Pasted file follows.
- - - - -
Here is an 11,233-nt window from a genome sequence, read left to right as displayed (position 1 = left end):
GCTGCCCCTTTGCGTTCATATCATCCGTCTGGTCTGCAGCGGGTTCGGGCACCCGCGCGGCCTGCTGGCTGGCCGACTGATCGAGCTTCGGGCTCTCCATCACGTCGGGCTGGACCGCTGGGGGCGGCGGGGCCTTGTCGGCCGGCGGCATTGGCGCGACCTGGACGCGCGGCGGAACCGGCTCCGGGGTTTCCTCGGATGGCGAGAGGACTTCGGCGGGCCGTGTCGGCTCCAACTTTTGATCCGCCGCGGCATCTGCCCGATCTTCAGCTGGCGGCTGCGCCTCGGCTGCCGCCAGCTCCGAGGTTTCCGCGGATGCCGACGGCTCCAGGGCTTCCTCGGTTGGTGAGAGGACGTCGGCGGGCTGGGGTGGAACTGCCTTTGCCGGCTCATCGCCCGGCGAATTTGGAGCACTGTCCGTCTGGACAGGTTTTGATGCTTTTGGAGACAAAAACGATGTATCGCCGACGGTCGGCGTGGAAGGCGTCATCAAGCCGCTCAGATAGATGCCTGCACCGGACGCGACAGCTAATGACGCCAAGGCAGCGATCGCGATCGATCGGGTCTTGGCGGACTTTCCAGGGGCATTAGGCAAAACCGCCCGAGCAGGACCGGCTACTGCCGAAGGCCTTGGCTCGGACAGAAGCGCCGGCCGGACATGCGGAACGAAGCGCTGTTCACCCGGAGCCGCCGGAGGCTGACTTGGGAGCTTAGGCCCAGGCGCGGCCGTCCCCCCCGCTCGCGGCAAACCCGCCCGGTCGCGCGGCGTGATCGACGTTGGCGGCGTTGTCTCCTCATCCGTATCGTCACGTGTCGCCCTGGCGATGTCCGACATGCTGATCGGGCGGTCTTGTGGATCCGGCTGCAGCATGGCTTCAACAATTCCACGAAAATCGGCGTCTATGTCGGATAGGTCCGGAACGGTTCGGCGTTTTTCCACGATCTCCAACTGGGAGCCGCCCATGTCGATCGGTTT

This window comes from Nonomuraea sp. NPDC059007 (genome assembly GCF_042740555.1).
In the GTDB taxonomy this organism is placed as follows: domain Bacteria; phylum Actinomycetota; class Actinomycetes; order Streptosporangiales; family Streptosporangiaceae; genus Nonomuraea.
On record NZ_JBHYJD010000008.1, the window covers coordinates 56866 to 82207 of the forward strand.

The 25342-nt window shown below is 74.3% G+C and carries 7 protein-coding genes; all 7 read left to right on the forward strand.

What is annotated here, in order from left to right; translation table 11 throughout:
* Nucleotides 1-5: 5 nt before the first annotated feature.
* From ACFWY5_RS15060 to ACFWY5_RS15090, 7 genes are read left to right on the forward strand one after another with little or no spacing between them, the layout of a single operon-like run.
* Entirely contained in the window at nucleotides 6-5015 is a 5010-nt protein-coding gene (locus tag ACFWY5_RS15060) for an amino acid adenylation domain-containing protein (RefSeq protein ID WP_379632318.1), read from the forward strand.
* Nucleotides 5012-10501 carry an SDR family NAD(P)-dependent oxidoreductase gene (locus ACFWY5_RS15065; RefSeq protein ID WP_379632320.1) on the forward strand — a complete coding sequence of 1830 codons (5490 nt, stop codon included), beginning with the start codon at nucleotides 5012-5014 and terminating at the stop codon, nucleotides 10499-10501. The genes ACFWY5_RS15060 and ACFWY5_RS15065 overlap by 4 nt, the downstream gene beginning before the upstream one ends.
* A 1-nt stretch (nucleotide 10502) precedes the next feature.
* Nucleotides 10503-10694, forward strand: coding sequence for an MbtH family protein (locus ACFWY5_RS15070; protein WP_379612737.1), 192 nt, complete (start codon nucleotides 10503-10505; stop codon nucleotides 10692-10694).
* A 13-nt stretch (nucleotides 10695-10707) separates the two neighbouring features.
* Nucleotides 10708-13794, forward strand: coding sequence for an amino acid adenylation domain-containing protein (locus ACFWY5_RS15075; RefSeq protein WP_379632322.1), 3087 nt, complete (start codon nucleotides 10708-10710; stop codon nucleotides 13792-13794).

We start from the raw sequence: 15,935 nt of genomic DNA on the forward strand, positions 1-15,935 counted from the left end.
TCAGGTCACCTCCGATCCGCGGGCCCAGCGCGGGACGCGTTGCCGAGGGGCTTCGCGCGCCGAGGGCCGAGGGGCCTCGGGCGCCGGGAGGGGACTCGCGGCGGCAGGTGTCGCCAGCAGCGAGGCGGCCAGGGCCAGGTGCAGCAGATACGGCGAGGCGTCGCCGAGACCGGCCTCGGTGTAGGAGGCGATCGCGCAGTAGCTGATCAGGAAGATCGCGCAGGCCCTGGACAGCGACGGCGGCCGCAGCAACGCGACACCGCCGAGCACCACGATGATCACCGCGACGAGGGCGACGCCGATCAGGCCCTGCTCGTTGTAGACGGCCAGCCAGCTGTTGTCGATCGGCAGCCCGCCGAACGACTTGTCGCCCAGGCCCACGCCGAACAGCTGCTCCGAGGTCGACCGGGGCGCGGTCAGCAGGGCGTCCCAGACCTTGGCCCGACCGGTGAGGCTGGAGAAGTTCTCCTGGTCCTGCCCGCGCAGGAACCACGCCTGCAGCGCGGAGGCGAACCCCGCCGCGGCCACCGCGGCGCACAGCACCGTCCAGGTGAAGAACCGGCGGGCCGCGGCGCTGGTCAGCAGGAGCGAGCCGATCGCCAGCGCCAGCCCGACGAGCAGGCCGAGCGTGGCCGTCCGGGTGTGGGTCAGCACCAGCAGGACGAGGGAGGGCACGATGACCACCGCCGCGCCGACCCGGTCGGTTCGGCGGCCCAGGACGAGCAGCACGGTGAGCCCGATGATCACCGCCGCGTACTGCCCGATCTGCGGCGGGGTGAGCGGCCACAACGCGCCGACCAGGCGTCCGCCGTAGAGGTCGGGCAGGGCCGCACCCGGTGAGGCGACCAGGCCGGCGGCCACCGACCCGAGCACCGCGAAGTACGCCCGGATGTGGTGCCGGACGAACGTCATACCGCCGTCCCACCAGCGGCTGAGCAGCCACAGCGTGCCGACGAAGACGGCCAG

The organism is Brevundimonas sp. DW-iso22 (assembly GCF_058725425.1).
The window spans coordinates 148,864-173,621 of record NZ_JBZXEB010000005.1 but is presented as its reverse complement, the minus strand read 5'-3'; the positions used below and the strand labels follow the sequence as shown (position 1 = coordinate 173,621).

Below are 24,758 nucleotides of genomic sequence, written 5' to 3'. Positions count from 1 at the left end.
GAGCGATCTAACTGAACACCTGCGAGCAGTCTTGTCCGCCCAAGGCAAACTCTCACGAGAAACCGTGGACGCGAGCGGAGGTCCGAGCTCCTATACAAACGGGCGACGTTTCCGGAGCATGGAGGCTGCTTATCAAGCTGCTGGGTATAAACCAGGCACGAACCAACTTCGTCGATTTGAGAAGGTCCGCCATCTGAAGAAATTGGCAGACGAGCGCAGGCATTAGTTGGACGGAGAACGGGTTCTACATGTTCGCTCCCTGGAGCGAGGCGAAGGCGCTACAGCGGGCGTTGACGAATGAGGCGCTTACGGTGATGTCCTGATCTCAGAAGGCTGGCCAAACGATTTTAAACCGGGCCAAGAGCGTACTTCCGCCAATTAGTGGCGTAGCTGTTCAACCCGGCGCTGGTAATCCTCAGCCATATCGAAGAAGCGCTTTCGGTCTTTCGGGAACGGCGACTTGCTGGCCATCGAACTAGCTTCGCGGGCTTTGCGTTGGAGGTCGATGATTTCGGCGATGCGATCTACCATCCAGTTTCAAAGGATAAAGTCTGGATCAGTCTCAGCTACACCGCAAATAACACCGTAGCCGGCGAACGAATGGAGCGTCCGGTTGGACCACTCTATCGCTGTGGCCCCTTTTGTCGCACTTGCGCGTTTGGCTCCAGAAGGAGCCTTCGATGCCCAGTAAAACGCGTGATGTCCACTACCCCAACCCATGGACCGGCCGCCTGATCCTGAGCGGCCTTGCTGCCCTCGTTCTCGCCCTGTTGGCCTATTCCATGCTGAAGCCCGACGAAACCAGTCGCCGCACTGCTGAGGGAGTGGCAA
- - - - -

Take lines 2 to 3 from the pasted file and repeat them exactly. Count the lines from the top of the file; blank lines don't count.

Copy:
GCTGCCCCTTTGCGTTCATATCATCCGTCTGGTCTGCAGCGGGTTCGGGCACCCGCGCGGCCTGCTGGCTGGCCGACTGATCGAGCTTCGGGCTCTCCATCACGTCGGGCTGGACCGCTGGGGGCGGCGGGGCCTTGTCGGCCGGCGGCATTGGCGCGACCTGGACGCGCGGCGGAACCGGCTCCGGGGTTTCCTCGGATGGCGAGAGGACTTCGGCGGGCCGTGTCGGCTCCAACTTTTGATCCGCCGCGGCATCTGCCCGATCTTCAGCTGGCGGCTGCGCCTCGGCTGCCGCCAGCTCCGAGGTTTCCGCGGATGCCGACGGCTCCAGGGCTTCCTCGGTTGGTGAGAGGACGTCGGCGGGCTGGGGTGGAACTGCCTTTGCCGGCTCATCGCCCGGCGAATTTGGAGCACTGTCCGTCTGGACAGGTTTTGATGCTTTTGGAGACAAAAACGATGTATCGCCGACGGTCGGCGTGGAAGGCGTCATCAAGCCGCTCAGATAGATGCCTGCACCGGACGCGACAGCTAATGACGCCAAGGCAGCGATCGCGATCGATCGGGTCTTGGCGGACTTTCCAGGGGCATTAGGCAAAACCGCCCGAGCAGGACCGGCTACTGCCGAAGGCCTTGGCTCGGACAGAAGCGCCGGCCGGACATGCGGAACGAAGCGCTGTTCACCCGGAGCCGCCGGAGGCTGACTTGGGAGCTTAGGCCCAGGCGCGGCCGTCCCCCCCGCTCGCGGCAAACCCGCCCGGTCGCGCGGCGTGATCGACGTTGGCGGCGTTGTCTCCTCATCCGTATCGTCACGTGTCGCCCTGGCGATGTCCGACATGCTGATCGGGCGGTCTTGTGGATCCGGCTGCAGCATGGCTTCAACAATTCCACGAAAATCGGCGTCTATGTCGGATAGGTCCGGAACGGTTCGGCGTTTTTCCACGATCTCCAACTGGGAGCCGCCCATGTCGATCGGTTT

This window comes from Nonomuraea sp. NPDC059007 (genome assembly GCF_042740555.1).